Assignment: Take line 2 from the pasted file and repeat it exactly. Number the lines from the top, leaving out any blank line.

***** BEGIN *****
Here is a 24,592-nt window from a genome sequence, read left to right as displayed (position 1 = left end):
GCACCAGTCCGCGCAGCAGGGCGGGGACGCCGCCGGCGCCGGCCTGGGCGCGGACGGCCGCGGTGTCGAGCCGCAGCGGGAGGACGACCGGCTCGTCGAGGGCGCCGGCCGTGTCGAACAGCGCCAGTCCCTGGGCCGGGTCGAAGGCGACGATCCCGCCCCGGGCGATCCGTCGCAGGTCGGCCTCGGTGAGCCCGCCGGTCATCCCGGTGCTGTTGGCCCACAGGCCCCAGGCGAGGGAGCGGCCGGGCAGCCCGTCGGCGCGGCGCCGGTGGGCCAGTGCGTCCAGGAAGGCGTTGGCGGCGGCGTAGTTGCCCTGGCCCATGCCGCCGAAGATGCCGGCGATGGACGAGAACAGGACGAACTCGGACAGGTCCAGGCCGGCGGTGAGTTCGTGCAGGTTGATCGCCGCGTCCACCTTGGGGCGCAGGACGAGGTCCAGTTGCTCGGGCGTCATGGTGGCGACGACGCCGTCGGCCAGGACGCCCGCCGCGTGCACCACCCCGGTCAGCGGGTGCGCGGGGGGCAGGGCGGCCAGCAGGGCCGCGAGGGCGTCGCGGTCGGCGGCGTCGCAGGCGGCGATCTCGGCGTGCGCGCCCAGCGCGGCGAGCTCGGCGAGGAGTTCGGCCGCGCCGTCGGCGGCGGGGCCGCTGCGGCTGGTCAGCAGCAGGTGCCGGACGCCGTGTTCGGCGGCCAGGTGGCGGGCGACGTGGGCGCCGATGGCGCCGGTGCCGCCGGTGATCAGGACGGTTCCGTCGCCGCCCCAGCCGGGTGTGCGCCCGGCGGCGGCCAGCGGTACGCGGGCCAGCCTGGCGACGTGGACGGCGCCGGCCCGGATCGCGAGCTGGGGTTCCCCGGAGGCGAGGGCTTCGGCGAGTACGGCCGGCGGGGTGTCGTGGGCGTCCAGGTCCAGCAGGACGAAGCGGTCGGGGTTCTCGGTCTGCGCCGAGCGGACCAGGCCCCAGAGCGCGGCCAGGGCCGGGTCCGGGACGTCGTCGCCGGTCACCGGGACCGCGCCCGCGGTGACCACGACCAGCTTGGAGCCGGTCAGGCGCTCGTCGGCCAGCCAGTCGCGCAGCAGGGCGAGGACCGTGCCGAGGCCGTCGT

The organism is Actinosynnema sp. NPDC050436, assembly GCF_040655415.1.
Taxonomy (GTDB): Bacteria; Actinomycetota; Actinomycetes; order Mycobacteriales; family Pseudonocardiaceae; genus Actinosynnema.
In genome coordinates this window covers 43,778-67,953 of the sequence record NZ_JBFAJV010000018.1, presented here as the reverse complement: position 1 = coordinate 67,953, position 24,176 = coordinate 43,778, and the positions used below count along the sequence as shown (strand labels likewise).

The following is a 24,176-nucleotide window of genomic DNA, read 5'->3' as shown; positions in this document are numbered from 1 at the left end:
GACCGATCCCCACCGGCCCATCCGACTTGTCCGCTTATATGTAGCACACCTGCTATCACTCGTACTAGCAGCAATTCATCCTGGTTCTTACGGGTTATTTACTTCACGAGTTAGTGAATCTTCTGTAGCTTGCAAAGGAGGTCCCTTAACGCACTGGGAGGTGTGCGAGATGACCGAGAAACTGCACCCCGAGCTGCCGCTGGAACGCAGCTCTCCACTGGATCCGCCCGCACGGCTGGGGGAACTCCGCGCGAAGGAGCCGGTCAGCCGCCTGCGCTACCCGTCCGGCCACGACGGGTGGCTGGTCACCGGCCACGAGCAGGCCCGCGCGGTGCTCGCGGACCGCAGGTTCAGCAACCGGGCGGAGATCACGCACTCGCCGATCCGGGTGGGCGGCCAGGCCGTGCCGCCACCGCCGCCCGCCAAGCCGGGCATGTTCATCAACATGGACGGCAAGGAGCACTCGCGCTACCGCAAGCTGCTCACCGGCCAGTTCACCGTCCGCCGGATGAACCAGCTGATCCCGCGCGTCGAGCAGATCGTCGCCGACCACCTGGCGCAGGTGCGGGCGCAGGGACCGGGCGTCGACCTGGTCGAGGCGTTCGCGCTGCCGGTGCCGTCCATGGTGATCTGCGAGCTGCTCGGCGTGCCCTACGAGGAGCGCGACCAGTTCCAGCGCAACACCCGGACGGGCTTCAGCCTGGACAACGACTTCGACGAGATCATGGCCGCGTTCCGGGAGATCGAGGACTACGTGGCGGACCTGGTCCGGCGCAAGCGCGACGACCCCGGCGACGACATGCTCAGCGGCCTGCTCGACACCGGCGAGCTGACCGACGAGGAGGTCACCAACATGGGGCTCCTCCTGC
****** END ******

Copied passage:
GCACCAGTCCGCGCAGCAGGGCGGGGACGCCGCCGGCGCCGGCCTGGGCGCGGACGGCCGCGGTGTCGAGCCGCAGCGGGAGGACGACCGGCTCGTCGAGGGCGCCGGCCGTGTCGAACAGCGCCAGTCCCTGGGCCGGGTCGAAGGCGACGATCCCGCCCCGGGCGATCCGTCGCAGGTCGGCCTCGGTGAGCCCGCCGGTCATCCCGGTGCTGTTGGCCCACAGGCCCCAGGCGAGGGAGCGGCCGGGCAGCCCGTCGGCGCGGCGCCGGTGGGCCAGTGCGTCCAGGAAGGCGTTGGCGGCGGCGTAGTTGCCCTGGCCCATGCCGCCGAAGATGCCGGCGATGGACGAGAACAGGACGAACTCGGACAGGTCCAGGCCGGCGGTGAGTTCGTGCAGGTTGATCGCCGCGTCCACCTTGGGGCGCAGGACGAGGTCCAGTTGCTCGGGCGTCATGGTGGCGACGACGCCGTCGGCCAGGACGCCCGCCGCGTGCACCACCCCGGTCAGCGGGTGCGCGGGGGGCAGGGCGGCCAGCAGGGCCGCGAGGGCGTCGCGGTCGGCGGCGTCGCAGGCGGCGATCTCGGCGTGCGCGCCCAGCGCGGCGAGCTCGGCGAGGAGTTCGGCCGCGCCGTCGGCGGCGGGGCCGCTGCGGCTGGTCAGCAGCAGGTGCCGGACGCCGTGTTCGGCGGCCAGGTGGCGGGCGACGTGGGCGCCGATGGCGCCGGTGCCGCCGGTGATCAGGACGGTTCCGTCGCCGCCCCAGCCGGGTGTGCGCCCGGCGGCGGCCAGCGGTACGCGGGCCAGCCTGGCGACGTGGACGGCGCCGGCCCGGATCGCGAGCTGGGGTTCCCCGGAGGCGAGGGCTTCGGCGAGTACGGCCGGCGGGGTGTCGTGGGCGTCCAGGTCCAGCAGGACGAAGCGGTCGGGGTTCTCGGTCTGCGCCGAGCGGACCAGGCCCCAGAGCGCGGCCAGGGCCGGGTCCGGGACGTCGTCGCCGGTCACCGGGACCGCGCCCGCGGTGACCACGACCAGCTTGGAGCCGGTCAGGCGCTCGTCGGCCAGCCAGTCGCGCAGCAGGGCGAGGACCGTGCCGAGGCCGTCGT